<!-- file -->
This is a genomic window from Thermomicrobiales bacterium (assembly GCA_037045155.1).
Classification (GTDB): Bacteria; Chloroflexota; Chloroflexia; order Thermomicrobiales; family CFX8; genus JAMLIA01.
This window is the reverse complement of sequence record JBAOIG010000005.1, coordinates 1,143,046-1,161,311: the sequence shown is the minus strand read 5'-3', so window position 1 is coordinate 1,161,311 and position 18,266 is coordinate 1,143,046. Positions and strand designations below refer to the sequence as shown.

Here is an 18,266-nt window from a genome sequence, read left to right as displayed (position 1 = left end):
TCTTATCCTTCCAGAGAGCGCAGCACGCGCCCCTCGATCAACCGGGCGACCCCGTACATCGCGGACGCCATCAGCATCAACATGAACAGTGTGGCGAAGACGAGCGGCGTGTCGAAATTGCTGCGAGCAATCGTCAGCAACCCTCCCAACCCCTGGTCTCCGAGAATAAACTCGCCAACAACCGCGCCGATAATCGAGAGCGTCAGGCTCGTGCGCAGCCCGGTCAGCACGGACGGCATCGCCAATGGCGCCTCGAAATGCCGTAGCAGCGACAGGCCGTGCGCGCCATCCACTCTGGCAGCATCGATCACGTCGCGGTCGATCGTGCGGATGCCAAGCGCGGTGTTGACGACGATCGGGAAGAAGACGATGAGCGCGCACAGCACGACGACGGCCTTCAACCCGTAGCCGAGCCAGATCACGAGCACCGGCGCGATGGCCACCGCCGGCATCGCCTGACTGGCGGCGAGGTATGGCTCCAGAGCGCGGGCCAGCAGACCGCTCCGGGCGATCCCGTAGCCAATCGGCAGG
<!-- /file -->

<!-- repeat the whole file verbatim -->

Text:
This is a genomic window from Thermomicrobiales bacterium (assembly GCA_037045155.1).
Classification (GTDB): Bacteria; Chloroflexota; Chloroflexia; order Thermomicrobiales; family CFX8; genus JAMLIA01.
This window is the reverse complement of sequence record JBAOIG010000005.1, coordinates 1,143,046-1,161,311: the sequence shown is the minus strand read 5'-3', so window position 1 is coordinate 1,161,311 and position 18,266 is coordinate 1,143,046. Positions and strand designations below refer to the sequence as shown.

Here is an 18,266-nt window from a genome sequence, read left to right as displayed (position 1 = left end):
TCTTATCCTTCCAGAGAGCGCAGCACGCGCCCCTCGATCAACCGGGCGACCCCGTACATCGCGGACGCCATCAGCATCAACATGAACAGTGTGGCGAAGACGAGCGGCGTGTCGAAATTGCTGCGAGCAATCGTCAGCAACCCTCCCAACCCCTGGTCTCCGAGAATAAACTCGCCAACAACCGCGCCGATAATCGAGAGCGTCAGGCTCGTGCGCAGCCCGGTCAGCACGGACGGCATCGCCAATGGCGCCTCGAAATGCCGTAGCAGCGACAGGCCGTGCGCGCCATCCACTCTGGCAGCATCGATCACGTCGCGGTCGATCGTGCGGATGCCAAGCGCGGTGTTGACGACGATCGGGAAGAAGACGATGAGCGCGCACAGCACGACGACGGCCTTCAACCCGTAGCCGAGCCAGATCACGAGCACCGGCGCGATGGCCACCGCCGGCATCGCCTGACTGGCGGCGAGGTATGGCTCCAGAGCGCGGGCCAGCAGACCGCTCCGGGCGATCCCGTAGCCAATCGGCAGG